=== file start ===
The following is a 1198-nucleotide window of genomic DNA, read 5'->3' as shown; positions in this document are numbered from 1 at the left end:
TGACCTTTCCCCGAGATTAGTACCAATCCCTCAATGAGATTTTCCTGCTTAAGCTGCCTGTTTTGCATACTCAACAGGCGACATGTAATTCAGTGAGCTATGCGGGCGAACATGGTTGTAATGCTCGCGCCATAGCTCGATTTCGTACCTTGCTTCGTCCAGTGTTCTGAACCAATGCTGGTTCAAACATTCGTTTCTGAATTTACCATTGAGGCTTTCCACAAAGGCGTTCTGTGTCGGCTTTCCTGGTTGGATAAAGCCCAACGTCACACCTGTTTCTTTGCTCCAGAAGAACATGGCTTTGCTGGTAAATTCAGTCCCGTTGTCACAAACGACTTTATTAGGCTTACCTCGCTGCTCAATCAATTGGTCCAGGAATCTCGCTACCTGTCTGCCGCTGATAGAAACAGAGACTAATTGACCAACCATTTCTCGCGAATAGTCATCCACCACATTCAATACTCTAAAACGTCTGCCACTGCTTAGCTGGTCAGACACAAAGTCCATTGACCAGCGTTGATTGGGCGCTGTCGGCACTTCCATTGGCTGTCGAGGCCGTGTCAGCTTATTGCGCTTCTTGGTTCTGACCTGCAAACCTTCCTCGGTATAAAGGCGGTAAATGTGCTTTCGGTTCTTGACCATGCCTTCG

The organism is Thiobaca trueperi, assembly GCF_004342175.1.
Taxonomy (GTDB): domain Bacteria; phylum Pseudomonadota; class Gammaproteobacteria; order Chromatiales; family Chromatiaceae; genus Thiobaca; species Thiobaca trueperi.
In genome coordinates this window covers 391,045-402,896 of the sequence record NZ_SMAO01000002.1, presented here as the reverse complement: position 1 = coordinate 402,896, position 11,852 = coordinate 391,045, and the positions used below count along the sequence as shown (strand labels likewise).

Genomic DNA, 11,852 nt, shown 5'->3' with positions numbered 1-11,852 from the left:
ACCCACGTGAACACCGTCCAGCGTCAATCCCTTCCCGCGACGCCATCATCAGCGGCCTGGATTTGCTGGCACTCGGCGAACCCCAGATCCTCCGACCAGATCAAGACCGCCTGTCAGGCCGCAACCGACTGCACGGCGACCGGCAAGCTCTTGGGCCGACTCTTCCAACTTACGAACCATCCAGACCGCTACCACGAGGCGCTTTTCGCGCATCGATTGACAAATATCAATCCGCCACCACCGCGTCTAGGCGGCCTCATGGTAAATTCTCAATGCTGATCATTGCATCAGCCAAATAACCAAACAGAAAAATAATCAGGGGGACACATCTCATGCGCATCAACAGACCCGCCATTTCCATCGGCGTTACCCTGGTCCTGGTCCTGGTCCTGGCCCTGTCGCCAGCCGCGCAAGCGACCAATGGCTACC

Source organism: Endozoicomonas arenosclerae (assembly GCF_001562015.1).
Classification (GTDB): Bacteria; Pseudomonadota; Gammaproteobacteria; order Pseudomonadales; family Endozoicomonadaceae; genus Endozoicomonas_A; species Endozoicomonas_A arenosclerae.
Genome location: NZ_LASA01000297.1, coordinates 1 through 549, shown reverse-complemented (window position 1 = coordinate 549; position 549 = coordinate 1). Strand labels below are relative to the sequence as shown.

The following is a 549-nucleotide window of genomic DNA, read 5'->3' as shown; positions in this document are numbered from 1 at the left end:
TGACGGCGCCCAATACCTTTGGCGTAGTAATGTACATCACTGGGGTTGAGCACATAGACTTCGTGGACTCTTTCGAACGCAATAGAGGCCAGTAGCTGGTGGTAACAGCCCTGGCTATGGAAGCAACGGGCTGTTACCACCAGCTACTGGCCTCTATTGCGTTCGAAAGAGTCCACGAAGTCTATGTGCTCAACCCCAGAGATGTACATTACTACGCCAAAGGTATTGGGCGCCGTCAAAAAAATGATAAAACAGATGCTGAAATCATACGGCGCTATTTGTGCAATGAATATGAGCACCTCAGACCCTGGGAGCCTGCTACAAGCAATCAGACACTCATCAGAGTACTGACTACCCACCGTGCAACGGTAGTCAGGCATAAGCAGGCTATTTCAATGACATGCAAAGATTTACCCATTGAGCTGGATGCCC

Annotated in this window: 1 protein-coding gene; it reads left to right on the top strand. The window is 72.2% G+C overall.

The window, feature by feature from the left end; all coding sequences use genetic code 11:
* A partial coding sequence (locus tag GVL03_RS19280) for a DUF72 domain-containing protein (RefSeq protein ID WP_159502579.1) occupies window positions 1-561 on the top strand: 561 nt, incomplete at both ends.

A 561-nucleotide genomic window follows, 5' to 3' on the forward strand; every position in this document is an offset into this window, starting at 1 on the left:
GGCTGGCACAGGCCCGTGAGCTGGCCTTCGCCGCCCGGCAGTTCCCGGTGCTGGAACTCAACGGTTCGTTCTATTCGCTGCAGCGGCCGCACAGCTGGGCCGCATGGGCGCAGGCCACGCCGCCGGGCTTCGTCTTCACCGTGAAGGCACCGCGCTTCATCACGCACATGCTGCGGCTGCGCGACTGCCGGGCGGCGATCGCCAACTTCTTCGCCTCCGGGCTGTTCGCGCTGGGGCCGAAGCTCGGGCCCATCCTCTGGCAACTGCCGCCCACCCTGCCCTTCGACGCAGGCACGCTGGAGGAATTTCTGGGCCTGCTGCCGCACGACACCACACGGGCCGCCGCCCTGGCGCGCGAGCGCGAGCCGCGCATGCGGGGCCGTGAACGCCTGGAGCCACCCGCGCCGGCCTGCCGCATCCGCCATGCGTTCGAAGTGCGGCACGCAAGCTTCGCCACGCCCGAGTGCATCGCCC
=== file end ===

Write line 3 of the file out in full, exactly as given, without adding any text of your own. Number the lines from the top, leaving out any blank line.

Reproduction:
The organism is Thiobaca trueperi, assembly GCF_004342175.1.